Let's Think About This
When in doubt, find a good read
It’s another swirling week; another round of discouraging news about coronavirus, election campaigns, stock market losses, climate change. Social media and news outlets are wearing me down. Rather than being a source of connection and information, they are sources of anxiety and speculation.
What’s a writer working at home and feeling a tad isolated to do?
Shut off the computer and read.
One of my enduring ways of recovering from news overload and a lack of motivation is to pick up a hard copy of something - anything - and read. This week, that hard copy was a recent issue of the New Yorker, in which I read essays, cartoons, poems, and articles that shifted my mood. My hard copy also included a novel that I’ve been reading by small bites, at bedtime, immersing myself in another culture and time.
One of the greatest things about being a writer who works at home is tapping into the enormous network of other writers out there anytime I want. If I read their words, I can change the conversation running through my head. I can sink into that conversation without eyestrain from a screen, without pop-up ads, without commentary from local news anchors, without suggestions for what else I can read that’s similar.
I can read without being monitored. My critical thinking can kick in without distraction.
Dad would approve
A David Sedaris piece in the March 2 New Yorker, in which he talked about visiting his father in a nursing home and noticing how much he is changing as death draws closer got my attention. Sedaris’ words about his father’s changing physical body, his shifting attitudes, the things left behind in his house reminded me of conversations with my dad after my mom was gone. My father died in 2005, but he pops into my mind every single day. More so lately as I feel like I’m entering into this new territory of adulthood: the territory of the elder.
I don’t love this idea, this status as an elder. Not yet. What I do love is feeling more confident than at any other point in my life. I happily shirk the conventions others might have me adhere to, like wearing makeup or using the title Mrs. I speak out in favor of universal health care because there has got to be a way to make that work. I insist women know what to do with their own bodies and minds. And I’m happy to suggest that old white men might do well to step back from their positions of power in favor of the rest of us having a go at it.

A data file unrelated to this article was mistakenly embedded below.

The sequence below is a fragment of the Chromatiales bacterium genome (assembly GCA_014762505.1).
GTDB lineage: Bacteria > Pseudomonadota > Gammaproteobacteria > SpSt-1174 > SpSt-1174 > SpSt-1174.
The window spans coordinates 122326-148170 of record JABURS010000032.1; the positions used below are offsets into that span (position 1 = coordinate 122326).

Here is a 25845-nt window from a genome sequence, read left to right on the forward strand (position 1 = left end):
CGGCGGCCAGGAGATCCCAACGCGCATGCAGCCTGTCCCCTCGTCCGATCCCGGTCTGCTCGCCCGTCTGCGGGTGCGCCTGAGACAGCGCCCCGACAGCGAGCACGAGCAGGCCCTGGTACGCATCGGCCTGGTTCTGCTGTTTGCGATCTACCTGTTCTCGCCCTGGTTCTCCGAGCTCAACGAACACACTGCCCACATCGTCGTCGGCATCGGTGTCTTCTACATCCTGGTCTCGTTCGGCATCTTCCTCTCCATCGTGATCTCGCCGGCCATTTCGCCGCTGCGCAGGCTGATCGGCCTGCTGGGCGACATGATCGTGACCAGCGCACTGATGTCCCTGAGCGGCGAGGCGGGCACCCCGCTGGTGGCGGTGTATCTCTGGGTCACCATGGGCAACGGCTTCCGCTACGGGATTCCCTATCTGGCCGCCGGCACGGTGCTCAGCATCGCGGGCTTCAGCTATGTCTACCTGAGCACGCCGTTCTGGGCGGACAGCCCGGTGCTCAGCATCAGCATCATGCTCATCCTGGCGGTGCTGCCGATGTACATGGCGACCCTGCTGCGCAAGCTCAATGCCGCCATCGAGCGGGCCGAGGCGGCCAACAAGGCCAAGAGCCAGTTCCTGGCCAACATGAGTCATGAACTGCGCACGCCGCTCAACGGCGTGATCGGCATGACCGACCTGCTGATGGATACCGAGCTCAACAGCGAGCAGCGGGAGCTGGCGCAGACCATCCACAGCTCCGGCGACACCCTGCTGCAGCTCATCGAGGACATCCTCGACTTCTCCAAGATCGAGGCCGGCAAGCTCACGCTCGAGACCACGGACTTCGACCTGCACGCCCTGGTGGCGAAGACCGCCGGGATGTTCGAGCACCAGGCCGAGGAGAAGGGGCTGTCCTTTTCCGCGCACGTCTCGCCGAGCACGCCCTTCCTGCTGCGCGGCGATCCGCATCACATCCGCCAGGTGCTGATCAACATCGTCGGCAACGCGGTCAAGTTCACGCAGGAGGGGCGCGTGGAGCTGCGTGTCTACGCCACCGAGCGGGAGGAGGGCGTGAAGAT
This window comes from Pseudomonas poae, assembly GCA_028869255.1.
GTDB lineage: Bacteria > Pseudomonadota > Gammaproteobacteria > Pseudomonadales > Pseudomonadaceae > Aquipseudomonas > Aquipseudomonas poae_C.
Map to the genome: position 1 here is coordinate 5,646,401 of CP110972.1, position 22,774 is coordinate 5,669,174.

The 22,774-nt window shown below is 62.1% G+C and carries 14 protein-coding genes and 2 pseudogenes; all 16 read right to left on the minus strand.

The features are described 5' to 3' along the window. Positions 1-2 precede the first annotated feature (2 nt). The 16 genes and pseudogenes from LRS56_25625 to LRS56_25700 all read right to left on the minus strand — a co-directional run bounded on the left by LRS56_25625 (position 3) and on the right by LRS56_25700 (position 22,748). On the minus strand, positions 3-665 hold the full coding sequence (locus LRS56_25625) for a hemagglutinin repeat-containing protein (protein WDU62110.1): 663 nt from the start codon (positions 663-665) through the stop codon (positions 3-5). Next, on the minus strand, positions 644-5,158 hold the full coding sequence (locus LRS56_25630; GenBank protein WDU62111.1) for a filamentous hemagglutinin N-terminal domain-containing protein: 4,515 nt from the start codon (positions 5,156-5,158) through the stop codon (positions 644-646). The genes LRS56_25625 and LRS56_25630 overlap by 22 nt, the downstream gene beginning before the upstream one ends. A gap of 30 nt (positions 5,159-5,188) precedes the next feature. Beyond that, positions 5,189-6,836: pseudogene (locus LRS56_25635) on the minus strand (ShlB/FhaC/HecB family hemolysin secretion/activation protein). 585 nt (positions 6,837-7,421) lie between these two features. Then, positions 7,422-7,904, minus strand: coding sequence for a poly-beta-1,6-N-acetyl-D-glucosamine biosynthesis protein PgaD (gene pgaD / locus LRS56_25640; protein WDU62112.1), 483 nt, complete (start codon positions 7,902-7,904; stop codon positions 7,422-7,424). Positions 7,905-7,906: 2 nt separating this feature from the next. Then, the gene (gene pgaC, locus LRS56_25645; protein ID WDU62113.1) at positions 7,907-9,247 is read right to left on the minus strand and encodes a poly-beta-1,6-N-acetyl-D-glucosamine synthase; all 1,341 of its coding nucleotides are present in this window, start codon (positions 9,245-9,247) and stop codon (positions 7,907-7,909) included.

I think my dad would approve.
One of the things that I’m also questioning is how I do my work. I never wanted to be a writer for the company. The idea that writers work in solitude always appealed to me. But social media changed that lifestyle with its promise of connection and sharing of information. In spite of that information sharing and connection, I’ve been considering dumping some of the social media I use. Twitter, to be specific. I hate the constant state of zinging and slinging that happens there. I’ve been hanging on out of some idea that it helps me as a writer. One Minnesota Writer site analytics say otherwise. Facebook and direct links are where most of my traffic comes from, so why am I hanging on to a platform that discourages deeper thinking in favor of tweets? Not that any social media encourages deeper thinking. That isn’t their role.
But One Minnesota Writer’s role is one of encouragement. Of promoting the idea that taking time to ponder, to meditate, to reconsider, to look at another facet is valuable. That critical thinking is an essential part of being an artist, a writer, a human being.
Dad would have approved of that, too.
How's that critical thinking?
Critical thinking is in short supply right now. Sometimes mine. Sometimes yours. Sometimes the entire population’s. That’s been amply evident as the coronavirus pandemic unfolds. There are so many things that can interrupt our lives and have high fatality rates: natural disasters, toxic spills, acts of war, and, yes, viruses. There are other things that contribute to illness and sometimes death, too: poverty, obesity, poor access to health care, poor access to a decent education, lack of exercise, overwork, despair, depression.
What I’m getting at here is the stark difference in response to a novel virus versus so many other problems that we know harm human beings. Aren’t all of these equally important? What if we were as dedicated in removing, oh, let’s say pesticides that are killing the bees who pollinate much of the food grown here as we are to containing a virus that is going to spread around the world whether we like it or not?
The impossible is possible
I just rediscovered a book on my bookshelf that I forgot I owned. The Impossible Will Take a Little While: A Citizen’s Guide to Hope in a Time of Fear edited by Paul Rogat Loeb. The book came out in 2004, a few years after 9-11 changed the national psyche. The list of contributors for this book is impressive, including people like Maya Angelou, Tony Kushner, Bill McKibben, Pablo Neruda, Vaclav Havel, Cornel West, Terry Tempest Williams, and many, many more. This seems to be just what I need right now: a guide to hope that I can tuck into as the coming weeks unfold.
I think I’ll start with the essay titled, In What do I Place My Trust? by Rosalie Bertell. That’s the perfect question for us all right now.
Answers, like mileage, may vary.